If they can’t, the possibility of large blocs of reliable Republican votes may not show up on election day out of personal conviction. That’s certainly something to worry about, and it needs to be tested with primaries in states with voters that tend to vote that way. SC is certainly one of them, but Florida, Iowa and New Hampshire weren’t. So on the point of not granting Romney the nomination too soon, I wholeheartedly agree.

    andcar in reply to Awing1. | January 15, 2012 at 1:26 pm

    It’s not the religious voters he has to worry about so much as the economic voters. Iowa Republicans are primarily social conservatives and he did manage to squeak out a win there. New Hampshire Reps are an oddball assortment, but with plenty of the old east coast Rockefeller Republican type- perfect fit for Mittens. He hasn’t yet had to face a state where the Tea Party is a strong or even dominant element in the GOP.

    imfine in reply to Awing1. | January 15, 2012 at 2:55 pm

    Religious voters? Ha! What about us economic voters whom don’t like socialism?

      Awing1 in reply to imfine. | January 15, 2012 at 4:18 pm

      I’m not as worried about economic voters not showing up if the choice is between Romney and Obama, and I’m willing to bet a fair number of people voting on the economy actually support Romney. Religious voters are more likely to not want either, in my opinion.

        imfine in reply to Awing1. | January 15, 2012 at 6:50 pm

        Nah I think you need to realize is that romneyis a candidate that we won’t support. Win the primaries, lose the general.

I certainly take McCarthy’s point around Romneycare/Obamacare. Romney’s obvious weakness on the issue certainly forecloses alot of otherwise strong Rebublican support. Couple that loss of enthusiastic republican support with his becoming a great target for Democrats and we have to wonder exactly where his appeal really is? I simply need to be convinced he is a winning choice….with something more substantive than pedigree and the “Presidential look”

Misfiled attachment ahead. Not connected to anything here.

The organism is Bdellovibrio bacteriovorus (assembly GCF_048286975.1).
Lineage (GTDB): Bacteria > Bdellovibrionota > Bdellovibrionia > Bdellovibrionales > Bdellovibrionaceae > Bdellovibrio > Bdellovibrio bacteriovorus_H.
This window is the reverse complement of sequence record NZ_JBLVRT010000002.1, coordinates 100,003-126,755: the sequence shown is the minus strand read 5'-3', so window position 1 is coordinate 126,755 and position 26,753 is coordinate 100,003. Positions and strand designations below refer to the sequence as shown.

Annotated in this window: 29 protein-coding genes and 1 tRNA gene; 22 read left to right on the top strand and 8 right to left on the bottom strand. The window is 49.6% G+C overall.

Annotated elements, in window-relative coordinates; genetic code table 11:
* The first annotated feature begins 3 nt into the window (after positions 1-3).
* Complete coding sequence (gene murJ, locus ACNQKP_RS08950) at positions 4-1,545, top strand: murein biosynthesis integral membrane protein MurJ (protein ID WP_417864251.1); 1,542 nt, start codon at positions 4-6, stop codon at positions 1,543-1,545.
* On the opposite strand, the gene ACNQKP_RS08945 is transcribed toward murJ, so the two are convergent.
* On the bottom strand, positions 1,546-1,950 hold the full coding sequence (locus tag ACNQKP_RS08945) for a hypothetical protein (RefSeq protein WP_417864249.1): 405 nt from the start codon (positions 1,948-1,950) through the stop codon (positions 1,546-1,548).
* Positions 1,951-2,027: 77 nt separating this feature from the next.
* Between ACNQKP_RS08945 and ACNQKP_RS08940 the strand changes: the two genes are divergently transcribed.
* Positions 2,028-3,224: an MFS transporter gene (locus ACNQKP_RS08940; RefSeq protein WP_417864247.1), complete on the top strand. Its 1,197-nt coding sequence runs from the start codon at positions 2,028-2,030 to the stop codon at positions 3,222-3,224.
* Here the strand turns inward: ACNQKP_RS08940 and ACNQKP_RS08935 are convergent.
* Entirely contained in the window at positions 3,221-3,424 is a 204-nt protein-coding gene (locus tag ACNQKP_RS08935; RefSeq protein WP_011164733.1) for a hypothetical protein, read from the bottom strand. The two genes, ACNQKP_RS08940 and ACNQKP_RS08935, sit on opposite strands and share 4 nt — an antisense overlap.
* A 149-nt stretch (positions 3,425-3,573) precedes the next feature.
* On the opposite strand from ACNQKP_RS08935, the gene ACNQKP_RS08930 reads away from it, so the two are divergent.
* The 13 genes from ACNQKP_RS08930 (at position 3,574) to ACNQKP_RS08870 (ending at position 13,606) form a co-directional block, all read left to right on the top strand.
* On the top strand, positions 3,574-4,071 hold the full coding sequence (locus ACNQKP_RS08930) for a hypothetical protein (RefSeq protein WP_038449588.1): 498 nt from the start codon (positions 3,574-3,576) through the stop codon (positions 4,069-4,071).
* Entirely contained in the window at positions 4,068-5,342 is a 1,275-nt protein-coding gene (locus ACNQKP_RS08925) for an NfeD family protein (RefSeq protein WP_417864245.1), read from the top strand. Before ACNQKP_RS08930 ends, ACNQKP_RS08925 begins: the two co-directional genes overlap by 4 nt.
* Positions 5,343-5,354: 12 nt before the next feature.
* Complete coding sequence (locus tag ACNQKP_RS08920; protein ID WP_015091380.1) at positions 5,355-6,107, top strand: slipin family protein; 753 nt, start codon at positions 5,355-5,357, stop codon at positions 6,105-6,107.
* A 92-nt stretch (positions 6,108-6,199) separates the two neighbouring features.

He aint John Kennedy.

I am becoming increasingly upset with the Republican establishment’s efforts to cram Romney down my throat at this early stage in the primaries.

    That happened in ’08, too. Who honestly wanted that back-stabber McCain? How many of us said NEVER AGAIN? All that proved was we would hold our noses and pull the lever for the “R.” So the GOP maneuvers McRomney through the primaries and into a nomination, and then tells us we’ll be responsible for another Obama term if we don’t vote for their cut-out candidate.

      Astroman in reply to Kitty. | January 15, 2012 at 4:45 pm

      I, for one, really meant “never again!” So to all of those Romney-supporters who have been taunting me how I will fall in line, well, we’ll see who falls, and it won’t be me. So by all means, folks, keep pushing Romney on us, and the chips will fall where they may.

      WarEagle82 in reply to Kitty. | January 15, 2012 at 5:36 pm

      My “NEVER AGAIN” was “NEVER AGAIN.” I didn’t vote for McCain in 2008 and I won’t vote for Romney in 2012.

      The GOP establishment efforts to nominate McCain in 2008 were more subtle than the obvious rush to cram Romney down our throats this cycle. They almost failed with McCain and they obviously don’t intend to make that same mistake again. And that has led to the blatant manipulation of events with pushing primaries forward and the constant “Romney is inevitable” drumbeat. Heaven forbid the voters should be heard!

      I will vote for Ron Paul in the VA primary because he is the ONLY non-Romney on the ballot. And in the general election I will once again vote for the Constitution Party because at least that candidate will share my social, economic and national security concerns.

      “NEVER AGAIN!” means “NEVER AGAIN” when I say it.